339 F2d 194 United States Dover Elevator Company v. General Insurance Company of America a
339 F.2d 194
UNITED STATES of America ex rel. DOVER ELEVATOR COMPANY, Etc., Plaintiff-Appellant,
GENERAL INSURANCE COMPANY OF AMERICA, A Washington Corporation, Defendant-Appellee.
United States Court of Appeals Sixth Circuit.
December 18, 1964.
John B. Mack, Memphis, Tenn., Clifton, Mack, & Kirkpatrick, Memphis, Tenn., of counsel, for appellant.
James W. McDonnell, Jr., Memphis, Tenn., Canada, Russell & Turner, Memphis, Tenn., of counsel, for appellee.
Before WEICK, Chief Judge, MILLER, Circuit Judge, and TALBOT SMITH, District Judge.
This action was brought in the District Court under the Miller Act,1 by a materialman against a bonding company, to recover the value of materials furnished on a public improvement. The defense was that the action was not brought prior to "the expiration of one year after the date of final settlement of such contract," as required by Section 270b(b) of the Act which was in force at the time the contract was entered into.
The Miller Act was amended by Public Law 86-135, effective August 4, 1959, so as to provide for the filing of suit not later than one year from the date on which the last labor was performed or material furnished by the claimant. The purpose of the amendment was to eliminate all responsibility of the Government for fixing dates on which the period for filing suits against Miller Act Payment Bonds commences to run. U. S. Code Congressional and Administrative News, 86th Cong. 1st Sess. p. 1995 (1959).
The prime contract and the bond were dated June 22, 1959, which was prior to the amendment of the Act. If the Act prior to its amendment is applicable, it is conceded that plaintiff's suit was untimely since it was not brought within one year from the final settlement of the contract. It was brought, however, within one year after the last material was furnished, which was timely under the amendment.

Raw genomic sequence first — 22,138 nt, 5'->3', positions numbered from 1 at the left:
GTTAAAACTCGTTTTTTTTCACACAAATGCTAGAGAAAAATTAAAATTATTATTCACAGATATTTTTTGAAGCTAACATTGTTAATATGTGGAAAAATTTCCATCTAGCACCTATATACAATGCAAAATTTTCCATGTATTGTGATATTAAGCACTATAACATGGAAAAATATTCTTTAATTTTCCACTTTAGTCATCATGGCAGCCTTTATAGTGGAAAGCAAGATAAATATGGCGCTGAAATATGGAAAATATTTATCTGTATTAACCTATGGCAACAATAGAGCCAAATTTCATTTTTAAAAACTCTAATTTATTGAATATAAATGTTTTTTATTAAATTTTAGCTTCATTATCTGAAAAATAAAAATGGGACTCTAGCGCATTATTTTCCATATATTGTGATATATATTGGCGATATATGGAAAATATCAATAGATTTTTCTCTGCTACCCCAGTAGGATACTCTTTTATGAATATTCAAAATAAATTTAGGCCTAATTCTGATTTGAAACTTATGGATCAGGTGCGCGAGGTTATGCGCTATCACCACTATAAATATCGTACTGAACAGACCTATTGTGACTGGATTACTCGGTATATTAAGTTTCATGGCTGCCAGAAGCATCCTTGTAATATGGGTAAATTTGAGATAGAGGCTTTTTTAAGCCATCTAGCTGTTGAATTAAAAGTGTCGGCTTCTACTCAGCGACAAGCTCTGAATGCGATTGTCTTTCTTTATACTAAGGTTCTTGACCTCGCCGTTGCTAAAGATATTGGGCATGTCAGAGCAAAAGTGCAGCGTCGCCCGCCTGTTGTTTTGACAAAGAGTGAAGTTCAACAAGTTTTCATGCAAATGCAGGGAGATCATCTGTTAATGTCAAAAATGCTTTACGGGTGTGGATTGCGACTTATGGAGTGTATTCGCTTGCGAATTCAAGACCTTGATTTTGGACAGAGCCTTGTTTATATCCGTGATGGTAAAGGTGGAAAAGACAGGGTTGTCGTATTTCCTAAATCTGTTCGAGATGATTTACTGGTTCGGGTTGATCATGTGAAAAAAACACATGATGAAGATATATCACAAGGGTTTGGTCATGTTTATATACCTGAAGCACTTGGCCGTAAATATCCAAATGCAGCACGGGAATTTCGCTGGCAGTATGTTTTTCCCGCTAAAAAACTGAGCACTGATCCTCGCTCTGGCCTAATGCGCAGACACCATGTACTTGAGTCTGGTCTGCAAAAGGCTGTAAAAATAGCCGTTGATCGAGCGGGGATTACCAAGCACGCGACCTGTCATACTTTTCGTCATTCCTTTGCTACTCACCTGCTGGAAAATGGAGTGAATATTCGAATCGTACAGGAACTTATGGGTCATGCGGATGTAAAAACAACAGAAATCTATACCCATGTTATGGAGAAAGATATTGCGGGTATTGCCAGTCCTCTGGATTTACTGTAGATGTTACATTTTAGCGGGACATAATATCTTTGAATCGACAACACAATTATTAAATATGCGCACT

It is settled that the Act in force at the time of the execution of the contract controls. Title Guaranty & Surety Co. v. United States to the Use of Harlan & Hollingsworth, 228 U.S. 567, 33 S.Ct. 614, 57 L.Ed. 969 (1913).
The limitation provided in the Act was not to be treated as an ordinary statute of limitation. The Act created a new right and prescribed the remedy therefor. The filing of suit within the limitation period was a condition precedent to the exercise of the right. United States ex rel. Texas Portland Cement Co. v. McCord, 233 U.S. 157, 34 S.Ct. 550, 58 L.Ed. 893 (1914); United States ex rel. Soda v. Montgomery, 253 F.2d 509 (C.A.3, 1958); United States for the Use and Benefit of General Electric Co. v. Southern Construction Co., 229 F. Supp. 873 (W.D.La., 1964).
Section 3 of Public Law 86-135 provided:
"The rights of laborers and materialmen under contracts entered into before the effective date of this amendment shall not be affected."
We construe this language to mean that the rights of claimants under existing contracts were not to be affected by the amendment.
The fact that the payment bond, although dated June 22, 1959, was not accepted by the Government until August 5, 1959, did not impair the rights of the parties. The contractor was bound under his contract on June 22, 1959, and was required to furnish the bond.
In our opinion the District Judge was correct in dismissing the complaint.
40 U.S.C. § 270a et seq. as amended